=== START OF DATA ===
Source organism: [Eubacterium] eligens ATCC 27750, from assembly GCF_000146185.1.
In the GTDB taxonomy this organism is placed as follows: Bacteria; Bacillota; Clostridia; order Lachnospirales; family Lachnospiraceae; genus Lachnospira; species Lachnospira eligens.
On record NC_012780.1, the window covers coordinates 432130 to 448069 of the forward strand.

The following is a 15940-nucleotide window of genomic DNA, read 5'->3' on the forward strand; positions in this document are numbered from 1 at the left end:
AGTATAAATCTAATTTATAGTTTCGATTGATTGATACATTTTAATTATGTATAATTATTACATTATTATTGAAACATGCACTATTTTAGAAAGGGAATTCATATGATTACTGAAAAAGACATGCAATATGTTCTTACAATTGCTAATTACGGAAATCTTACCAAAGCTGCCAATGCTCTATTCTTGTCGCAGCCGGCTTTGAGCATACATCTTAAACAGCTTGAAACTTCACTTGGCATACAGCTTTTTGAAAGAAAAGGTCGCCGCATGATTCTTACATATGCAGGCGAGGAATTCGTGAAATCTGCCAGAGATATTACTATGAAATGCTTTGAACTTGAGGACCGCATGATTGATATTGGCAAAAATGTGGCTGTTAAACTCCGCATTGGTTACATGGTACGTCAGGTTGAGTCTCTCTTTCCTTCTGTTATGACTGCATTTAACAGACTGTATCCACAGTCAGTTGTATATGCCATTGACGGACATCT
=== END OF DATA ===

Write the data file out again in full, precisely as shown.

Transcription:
Source organism: [Eubacterium] eligens ATCC 27750, from assembly GCF_000146185.1.
In the GTDB taxonomy this organism is placed as follows: Bacteria; Bacillota; Clostridia; order Lachnospirales; family Lachnospiraceae; genus Lachnospira; species Lachnospira eligens.
On record NC_012780.1, the window covers coordinates 432130 to 448069 of the forward strand.

The following is a 15940-nucleotide window of genomic DNA, read 5'->3' on the forward strand; positions in this document are numbered from 1 at the left end:
AGTATAAATCTAATTTATAGTTTCGATTGATTGATACATTTTAATTATGTATAATTATTACATTATTATTGAAACATGCACTATTTTAGAAAGGGAATTCATATGATTACTGAAAAAGACATGCAATATGTTCTTACAATTGCTAATTACGGAAATCTTACCAAAGCTGCCAATGCTCTATTCTTGTCGCAGCCGGCTTTGAGCATACATCTTAAACAGCTTGAAACTTCACTTGGCATACAGCTTTTTGAAAGAAAAGGTCGCCGCATGATTCTTACATATGCAGGCGAGGAATTCGTGAAATCTGCCAGAGATATTACTATGAAATGCTTTGAACTTGAGGACCGCATGATTGATATTGGCAAAAATGTGGCTGTTAAACTCCGCATTGGTTACATGGTACGTCAGGTTGAGTCTCTCTTTCCTTCTGTTATGACTGCATTTAACAGACTGTATCCACAGTCAGTTGTATATGCCATTGACGGACATCT